I went to my very first ever hypnotherapy session a couple of weeks ago. The practitioner used a combination of biofeedback and neurofeedback to track my levels of physical activation and brain states as I practiced resonant breathing in the hopes of dropping into a deeply relaxed, pre-sleep stage, also known as a trance.

After about 40 minutes of Breathwork, the therapist told me I could open my eyes. He showed me the graph of my brain waves during the session and the way that, just as my body and mind would start to drop into deeper states of relaxation, something would happen and my mind would suddenly become highly active again, never allowing for the trance state we were seeking.

I can’t say I was entirely surprised.

I’ve known for many years that my baseline is much more highly activated than the average person and can’t remember a time when sleep wasn’t a struggle. Since I was a child, I would lie in bed at night for hours on a loop of almost slipping away to that other land and then feeling my body jolt myself awake, as if it was terrified of becoming unconscious. And on some level, it probably was.

I don’t move through the world thinking of myself as someone who experiences Complex PTSD. I don’t even, on a conscious level, believe the world to be a particularly unsafe place. But my body remembers the chaos and abuse that I experienced as a child, and, in its best efforts to protect me, is constantly scanning for any potential threats.

This makes deep relaxation fairly elusive and, when I tune into my thoughts during mindfulness practices, the most common theme I notice is a tendency to anticipate every single thing that could possibly go wrong, almost constantly. I can’t speak for others, but I feel fairly certain that these experiences are at the root of the anxiety I have managed for much of my life and intimately connected to the panic I experience in response to a handful of specific triggers, namely travel, the prospect of a new relationship, and any circumstance in which I perceive there to be a high degree of pressure for me to perform.

For many years, I tried to bully myself out of fear, throwing myself into extremely challenging circumstances to try to prove to myself that I could handle anything, to banish fear by sheer will. Another not so surprising thing (at least in hindsight anyway) is that that method didn’t work. In fact, I often ended up further deepening the grooves of trauma, learning that I couldn’t even trust myself and that even I would dismiss and run right over my feelings and needs. I spun out in this way for years, forcing myself to jump off of metaphorical cliffs, feeling briefly proud of myself for “doing the thing”, but then feeling shaky and unable to stand on my own two feet only a short time later, because overriding your body’s cues is not the same as learning to trust yourself.

So, in recent years, I decided to take a different approach. One of honoring. Of looking my fears right in the face, and saying, “I see you and your existence makes sense. I know you are only trying to protect me. Thank you,” and then to my own body and heart: “I’ll take care of you. You can trust me. I promise.”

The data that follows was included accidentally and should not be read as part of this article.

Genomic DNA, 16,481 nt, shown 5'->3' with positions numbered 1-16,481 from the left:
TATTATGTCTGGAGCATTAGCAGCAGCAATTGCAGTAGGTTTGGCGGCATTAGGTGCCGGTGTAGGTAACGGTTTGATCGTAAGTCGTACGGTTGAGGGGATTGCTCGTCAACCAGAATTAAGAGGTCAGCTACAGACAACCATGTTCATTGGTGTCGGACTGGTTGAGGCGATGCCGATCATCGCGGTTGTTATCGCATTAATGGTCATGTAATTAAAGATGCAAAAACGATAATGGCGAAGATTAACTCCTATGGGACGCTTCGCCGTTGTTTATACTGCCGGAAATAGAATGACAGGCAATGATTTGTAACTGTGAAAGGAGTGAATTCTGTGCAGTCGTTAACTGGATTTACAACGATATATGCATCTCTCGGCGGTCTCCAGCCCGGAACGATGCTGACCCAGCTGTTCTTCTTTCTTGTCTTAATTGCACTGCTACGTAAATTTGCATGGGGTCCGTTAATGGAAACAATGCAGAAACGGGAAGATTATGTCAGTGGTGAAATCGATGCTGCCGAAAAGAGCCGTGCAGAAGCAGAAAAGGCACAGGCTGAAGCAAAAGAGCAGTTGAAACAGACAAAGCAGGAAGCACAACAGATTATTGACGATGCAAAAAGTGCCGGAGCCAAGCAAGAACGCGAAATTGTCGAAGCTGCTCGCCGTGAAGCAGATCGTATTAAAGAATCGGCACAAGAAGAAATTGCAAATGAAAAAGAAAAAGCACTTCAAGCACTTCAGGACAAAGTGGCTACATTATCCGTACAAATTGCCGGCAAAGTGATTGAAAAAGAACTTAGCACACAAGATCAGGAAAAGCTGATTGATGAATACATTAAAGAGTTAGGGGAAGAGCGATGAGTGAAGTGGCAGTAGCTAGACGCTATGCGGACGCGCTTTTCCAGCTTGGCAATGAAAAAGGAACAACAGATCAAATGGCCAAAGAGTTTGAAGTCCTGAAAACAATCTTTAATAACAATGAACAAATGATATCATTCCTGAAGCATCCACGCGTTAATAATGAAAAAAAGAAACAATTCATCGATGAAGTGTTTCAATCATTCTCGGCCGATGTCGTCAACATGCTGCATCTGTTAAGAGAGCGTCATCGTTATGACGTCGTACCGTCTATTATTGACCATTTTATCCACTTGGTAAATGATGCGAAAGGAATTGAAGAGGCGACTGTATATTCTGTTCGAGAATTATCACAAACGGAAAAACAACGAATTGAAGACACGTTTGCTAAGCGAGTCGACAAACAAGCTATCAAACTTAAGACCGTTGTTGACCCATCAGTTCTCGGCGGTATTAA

To those who subscribe to the “fuck fear” culture, this might sound self-indulgent and counter-productive. But I’ve actually found the opposite to be true.

For me, this process has been a re-parenting of sorts. A way to create in myself that baseline sense of safety that, in ideal scenarios, our parents offer us through proper attunement, mirroring, and the meeting of our physical and emotional needs in early childhood.

It is not about saying that the fears should stay put, but instead about validating the truth of my own experience, the very rational physiological and emotional responses that I developed to cope with highly irrational circumstances, and the ways in which this actually did serve me as a child.

This creates an opening for me to choose a new way of being from a place of loving myself, rather than one of coercion or shame and allows me to be curious, both about what’s coming up for me and also about the possibilities that span out in front of me. It illuminates options for how to heal and move forward. Sometimes I hear the fear and I know that, in that particular moment or circumstance, I don’t need to push past my own boundaries.

Others times, with a little extra self-care and holding the intention to stay present, move forward at my own pace, and in a way that works at the edge of my comfort (rather than total disregard for my own experience), I find that I can work through fears that I know are no longer serving me.

This practice of gentle expansion, supported by embodiment work, somatic experiencing, mindfulness, shadowwork, and intentional grounding has completely shifted the way I relate to my own physical and emotional experience and has dramatically decreased the suffering I experience when old wounds find their way into my present life. It may take a little more time and investment than simply barreling through fears, but I truly believe it builds a much stronger foundation. One from which you can build great things. Things that won’t crumble under the slightest bit of pressure. And to me, that’s worth the slow build.